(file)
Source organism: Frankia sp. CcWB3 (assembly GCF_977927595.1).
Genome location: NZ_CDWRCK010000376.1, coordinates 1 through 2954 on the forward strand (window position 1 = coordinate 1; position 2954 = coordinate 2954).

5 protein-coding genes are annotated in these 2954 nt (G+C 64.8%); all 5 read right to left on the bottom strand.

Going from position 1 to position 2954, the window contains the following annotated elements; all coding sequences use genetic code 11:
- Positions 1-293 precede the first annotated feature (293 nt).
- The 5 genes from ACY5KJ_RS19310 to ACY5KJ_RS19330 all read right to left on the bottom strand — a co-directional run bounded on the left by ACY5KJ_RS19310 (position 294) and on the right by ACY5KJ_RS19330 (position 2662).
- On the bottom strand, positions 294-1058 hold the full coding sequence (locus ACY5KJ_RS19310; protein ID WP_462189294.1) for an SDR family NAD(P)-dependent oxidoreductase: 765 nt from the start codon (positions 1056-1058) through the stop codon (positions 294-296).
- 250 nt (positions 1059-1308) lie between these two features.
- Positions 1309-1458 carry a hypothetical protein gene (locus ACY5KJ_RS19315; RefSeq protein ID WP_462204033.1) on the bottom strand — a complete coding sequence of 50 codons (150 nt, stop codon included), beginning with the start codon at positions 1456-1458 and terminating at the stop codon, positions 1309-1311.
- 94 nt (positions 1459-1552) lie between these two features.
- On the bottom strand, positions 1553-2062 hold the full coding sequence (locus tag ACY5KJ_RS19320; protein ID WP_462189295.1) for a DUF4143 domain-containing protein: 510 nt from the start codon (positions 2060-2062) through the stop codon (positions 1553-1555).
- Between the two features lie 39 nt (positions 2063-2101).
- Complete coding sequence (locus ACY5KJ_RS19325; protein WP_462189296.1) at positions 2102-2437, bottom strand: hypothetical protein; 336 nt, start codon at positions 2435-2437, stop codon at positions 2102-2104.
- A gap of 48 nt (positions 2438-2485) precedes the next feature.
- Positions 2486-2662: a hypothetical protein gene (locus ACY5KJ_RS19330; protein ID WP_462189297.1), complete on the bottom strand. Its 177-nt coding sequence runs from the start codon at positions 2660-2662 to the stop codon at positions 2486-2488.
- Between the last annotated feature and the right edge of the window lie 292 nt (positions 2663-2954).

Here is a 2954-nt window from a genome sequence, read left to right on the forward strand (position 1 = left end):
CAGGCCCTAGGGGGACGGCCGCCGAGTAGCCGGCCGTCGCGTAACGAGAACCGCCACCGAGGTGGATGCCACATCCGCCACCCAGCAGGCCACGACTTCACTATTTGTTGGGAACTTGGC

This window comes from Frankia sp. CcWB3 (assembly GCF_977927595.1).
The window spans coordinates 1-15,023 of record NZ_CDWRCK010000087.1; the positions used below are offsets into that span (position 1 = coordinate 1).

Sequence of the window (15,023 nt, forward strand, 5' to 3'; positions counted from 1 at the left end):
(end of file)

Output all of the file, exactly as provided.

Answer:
Source organism: Frankia sp. CcWB3 (assembly GCF_977927595.1).
Genome location: NZ_CDWRCK010000376.1, coordinates 1 through 2954 on the forward strand (window position 1 = coordinate 1; position 2954 = coordinate 2954).

5 protein-coding genes are annotated in these 2954 nt (G+C 64.8%); all 5 read right to left on the bottom strand.

Going from position 1 to position 2954, the window contains the following annotated elements; all coding sequences use genetic code 11:
- Positions 1-293 precede the first annotated feature (293 nt).
- The 5 genes from ACY5KJ_RS19310 to ACY5KJ_RS19330 all read right to left on the bottom strand — a co-directional run bounded on the left by ACY5KJ_RS19310 (position 294) and on the right by ACY5KJ_RS19330 (position 2662).
- On the bottom strand, positions 294-1058 hold the full coding sequence (locus ACY5KJ_RS19310; protein ID WP_462189294.1) for an SDR family NAD(P)-dependent oxidoreductase: 765 nt from the start codon (positions 1056-1058) through the stop codon (positions 294-296).
- 250 nt (positions 1059-1308) lie between these two features.
- Positions 1309-1458 carry a hypothetical protein gene (locus ACY5KJ_RS19315; RefSeq protein ID WP_462204033.1) on the bottom strand — a complete coding sequence of 50 codons (150 nt, stop codon included), beginning with the start codon at positions 1456-1458 and terminating at the stop codon, positions 1309-1311.
- 94 nt (positions 1459-1552) lie between these two features.
- On the bottom strand, positions 1553-2062 hold the full coding sequence (locus tag ACY5KJ_RS19320; protein ID WP_462189295.1) for a DUF4143 domain-containing protein: 510 nt from the start codon (positions 2060-2062) through the stop codon (positions 1553-1555).
- Between the two features lie 39 nt (positions 2063-2101).
- Complete coding sequence (locus ACY5KJ_RS19325; protein WP_462189296.1) at positions 2102-2437, bottom strand: hypothetical protein; 336 nt, start codon at positions 2435-2437, stop codon at positions 2102-2104.
- A gap of 48 nt (positions 2438-2485) precedes the next feature.
- Positions 2486-2662: a hypothetical protein gene (locus ACY5KJ_RS19330; protein ID WP_462189297.1), complete on the bottom strand. Its 177-nt coding sequence runs from the start codon at positions 2660-2662 to the stop codon at positions 2486-2488.
- Between the last annotated feature and the right edge of the window lie 292 nt (positions 2663-2954).

Here is a 2954-nt window from a genome sequence, read left to right on the forward strand (position 1 = left end):
CAGGCCCTAGGGGGACGGCCGCCGAGTAGCCGGCCGTCGCGTAACGAGAACCGCCACCGAGGTGGATGCCACATCCGCCACCCAGCAGGCCACGACTTCACTATTTGTTGGGAACTTGGC

This window comes from Frankia sp. CcWB3 (assembly GCF_977927595.1).
The window spans coordinates 1-15,023 of record NZ_CDWRCK010000087.1; the positions used below are offsets into that span (position 1 = coordinate 1).

Sequence of the window (15,023 nt, forward strand, 5' to 3'; positions counted from 1 at the left end):